Middle-east Arab News Opinion | Asharq Al-awsat

Saudi Arabia foils ISIS terror plots, arrests 431 suspects: officials
Select Page
Interior Ministry spokesmen Maj. Gen. Mansour Al-Turki (L) and Bassem Attia brief reporters during a press conference at the Ministry in Riyadh, Saudi Arabia, on July 18, 2015. (Saudi Press Agency)

Interior Ministry spokesmen Maj. Gen. Mansour Al-Turki (L) and Bassem Attia brief reporters during a press conference at the Ministry in Riyadh, Saudi Arabia, on July 18, 2015. (Saudi Press Agency)

Riyadh, Asharq Al-Awsat—Saudi security forces on Saturday arrested 431 people suspected of belonging to the Islamic State of Iraq and Syria (ISIS) and carrying out a number of attacks in the Kingdom as well as plotting future operations, officials said.

Those arrested were planning to carry out attacks on seven mosques in the capital Riyadh and Dammam during Friday prayers in the coming weeks as well as attacks on security forces and government and diplomatic buildings, the Interior Ministry said.

Most of the suspects were Saudi nationals but also included foreigners from nine different countries including Yemen, Syria, Egypt, Jordan, Nigeria, and Chad, Interior Ministry spokesman Maj. Gen. Mansour Al-Turki said at a news conference in Riyadh on Saturday.

He also revealed that the suspects were involved in several attacks in the Kingdom over the past months including a suicide bombing in May at the Ali Ibn Abi Talib Mosque in the eastern Qatif province, which killed at least 21 worshippers and injured 97.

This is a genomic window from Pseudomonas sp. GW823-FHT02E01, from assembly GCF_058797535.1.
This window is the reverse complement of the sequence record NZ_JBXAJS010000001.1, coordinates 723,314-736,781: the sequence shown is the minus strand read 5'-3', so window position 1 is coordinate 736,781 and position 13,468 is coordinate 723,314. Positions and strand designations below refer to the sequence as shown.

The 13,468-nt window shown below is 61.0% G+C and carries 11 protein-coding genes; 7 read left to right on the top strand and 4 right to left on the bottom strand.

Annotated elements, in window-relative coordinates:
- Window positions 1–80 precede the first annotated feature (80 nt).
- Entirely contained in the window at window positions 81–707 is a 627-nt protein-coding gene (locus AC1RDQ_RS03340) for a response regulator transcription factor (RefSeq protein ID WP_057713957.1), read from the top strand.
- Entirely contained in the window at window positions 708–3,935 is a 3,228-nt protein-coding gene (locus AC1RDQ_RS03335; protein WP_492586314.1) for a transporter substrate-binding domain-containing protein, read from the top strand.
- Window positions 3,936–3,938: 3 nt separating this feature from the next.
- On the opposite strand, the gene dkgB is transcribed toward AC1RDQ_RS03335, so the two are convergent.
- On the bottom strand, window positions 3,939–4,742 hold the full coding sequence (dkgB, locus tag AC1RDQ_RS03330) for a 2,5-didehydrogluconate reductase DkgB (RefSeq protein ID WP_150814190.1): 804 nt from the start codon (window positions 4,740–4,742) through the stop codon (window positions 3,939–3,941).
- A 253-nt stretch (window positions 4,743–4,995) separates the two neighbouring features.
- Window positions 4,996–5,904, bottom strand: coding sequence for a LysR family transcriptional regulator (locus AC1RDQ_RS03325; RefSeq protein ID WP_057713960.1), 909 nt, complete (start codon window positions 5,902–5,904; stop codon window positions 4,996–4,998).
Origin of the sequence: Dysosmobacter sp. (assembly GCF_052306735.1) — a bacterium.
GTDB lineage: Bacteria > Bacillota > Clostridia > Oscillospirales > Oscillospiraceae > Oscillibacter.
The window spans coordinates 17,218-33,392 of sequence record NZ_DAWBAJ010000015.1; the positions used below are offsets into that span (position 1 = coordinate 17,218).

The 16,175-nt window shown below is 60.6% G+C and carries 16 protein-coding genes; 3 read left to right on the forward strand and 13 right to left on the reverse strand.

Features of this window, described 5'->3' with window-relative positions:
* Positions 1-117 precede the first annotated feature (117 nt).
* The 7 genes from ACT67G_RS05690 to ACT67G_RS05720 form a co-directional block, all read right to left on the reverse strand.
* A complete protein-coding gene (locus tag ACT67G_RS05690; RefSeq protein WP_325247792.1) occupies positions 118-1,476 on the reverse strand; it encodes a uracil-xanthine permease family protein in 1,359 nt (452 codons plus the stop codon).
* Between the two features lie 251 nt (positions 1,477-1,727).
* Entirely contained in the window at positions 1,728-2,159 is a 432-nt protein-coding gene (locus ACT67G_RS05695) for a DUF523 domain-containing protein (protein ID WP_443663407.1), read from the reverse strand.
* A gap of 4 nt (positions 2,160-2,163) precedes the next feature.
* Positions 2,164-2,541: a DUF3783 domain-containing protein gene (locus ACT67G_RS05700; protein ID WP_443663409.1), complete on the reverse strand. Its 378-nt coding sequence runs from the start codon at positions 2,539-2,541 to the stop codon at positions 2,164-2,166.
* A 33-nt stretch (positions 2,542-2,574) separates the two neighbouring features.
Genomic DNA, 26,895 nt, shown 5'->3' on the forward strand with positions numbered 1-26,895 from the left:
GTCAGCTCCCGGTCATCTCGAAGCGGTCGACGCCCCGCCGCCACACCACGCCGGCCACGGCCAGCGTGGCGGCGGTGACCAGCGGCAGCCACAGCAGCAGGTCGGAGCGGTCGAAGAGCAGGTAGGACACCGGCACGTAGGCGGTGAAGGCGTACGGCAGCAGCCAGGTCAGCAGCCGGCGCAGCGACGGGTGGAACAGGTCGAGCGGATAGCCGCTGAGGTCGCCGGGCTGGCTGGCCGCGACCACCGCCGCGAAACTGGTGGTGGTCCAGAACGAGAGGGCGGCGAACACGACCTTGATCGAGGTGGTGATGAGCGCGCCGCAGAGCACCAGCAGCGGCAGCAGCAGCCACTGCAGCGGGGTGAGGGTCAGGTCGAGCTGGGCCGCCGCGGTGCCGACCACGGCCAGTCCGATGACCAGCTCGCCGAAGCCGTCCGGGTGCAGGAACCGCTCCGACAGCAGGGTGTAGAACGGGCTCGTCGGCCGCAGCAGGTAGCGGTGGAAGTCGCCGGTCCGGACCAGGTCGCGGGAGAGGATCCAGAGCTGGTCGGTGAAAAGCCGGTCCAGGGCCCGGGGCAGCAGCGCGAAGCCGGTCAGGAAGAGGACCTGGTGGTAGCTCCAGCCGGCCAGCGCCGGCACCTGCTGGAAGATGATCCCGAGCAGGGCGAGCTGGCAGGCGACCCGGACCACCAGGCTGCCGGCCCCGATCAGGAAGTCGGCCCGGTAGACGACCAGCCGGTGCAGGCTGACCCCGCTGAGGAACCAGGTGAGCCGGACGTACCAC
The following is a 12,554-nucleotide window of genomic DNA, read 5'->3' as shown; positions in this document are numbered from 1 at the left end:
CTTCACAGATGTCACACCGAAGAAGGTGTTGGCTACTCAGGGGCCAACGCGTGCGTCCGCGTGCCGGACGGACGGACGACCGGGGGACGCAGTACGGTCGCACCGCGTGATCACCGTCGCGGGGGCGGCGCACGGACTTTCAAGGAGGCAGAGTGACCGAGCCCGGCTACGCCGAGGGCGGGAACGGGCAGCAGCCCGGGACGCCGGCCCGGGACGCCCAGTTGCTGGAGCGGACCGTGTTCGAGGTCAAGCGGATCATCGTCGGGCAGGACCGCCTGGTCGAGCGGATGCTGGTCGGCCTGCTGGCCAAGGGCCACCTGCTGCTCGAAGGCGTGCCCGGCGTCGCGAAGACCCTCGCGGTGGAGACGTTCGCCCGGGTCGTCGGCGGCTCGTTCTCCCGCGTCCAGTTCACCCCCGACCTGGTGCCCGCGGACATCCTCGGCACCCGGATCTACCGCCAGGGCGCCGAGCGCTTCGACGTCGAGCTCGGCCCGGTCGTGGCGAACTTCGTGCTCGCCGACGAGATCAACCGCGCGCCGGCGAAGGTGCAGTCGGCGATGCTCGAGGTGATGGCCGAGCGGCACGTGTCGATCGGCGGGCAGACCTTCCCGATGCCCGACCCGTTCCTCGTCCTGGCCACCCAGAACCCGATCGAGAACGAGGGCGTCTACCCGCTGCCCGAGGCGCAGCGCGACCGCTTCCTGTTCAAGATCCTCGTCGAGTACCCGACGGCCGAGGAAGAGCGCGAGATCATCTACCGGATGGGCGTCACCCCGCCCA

The suspects had also been planning attacks in June during the Muslim holy month of Ramadan to coincide with attacks which took place in Tunisia and Kuwait on June 27 and which were claimed by ISIS.

Weapons, ammunition, explosives, and laptops and hard drives containing information detailing the plans were seized during raids on homes the suspects were using, Turki said.

Speaking to Asharq Al-Awsat, Ahmed Al-Muwakili, an expert on terrorist groups, said the Interior Ministry statement was “surprising,” not only with regard to the size of the ISIS cell in the Kingdom, but also the amount of operations they had planned.

He said the attacks were “a clear sign that ISIS wished to sow sectarian strife [in the Kingdom] . . . something we have also seen throughout other countries in the region.”

Meanwhile, Saudi Arabia’s Council of Senior Religious Scholars said on Saturday it would continue to condemn groups such as ISIS as well as issue clear fatwas (religious opinions) against the extremist ideology which fuels terrorism. It also called on families in the Kingdom to do more to protect their children from being radicalized online via social media websites.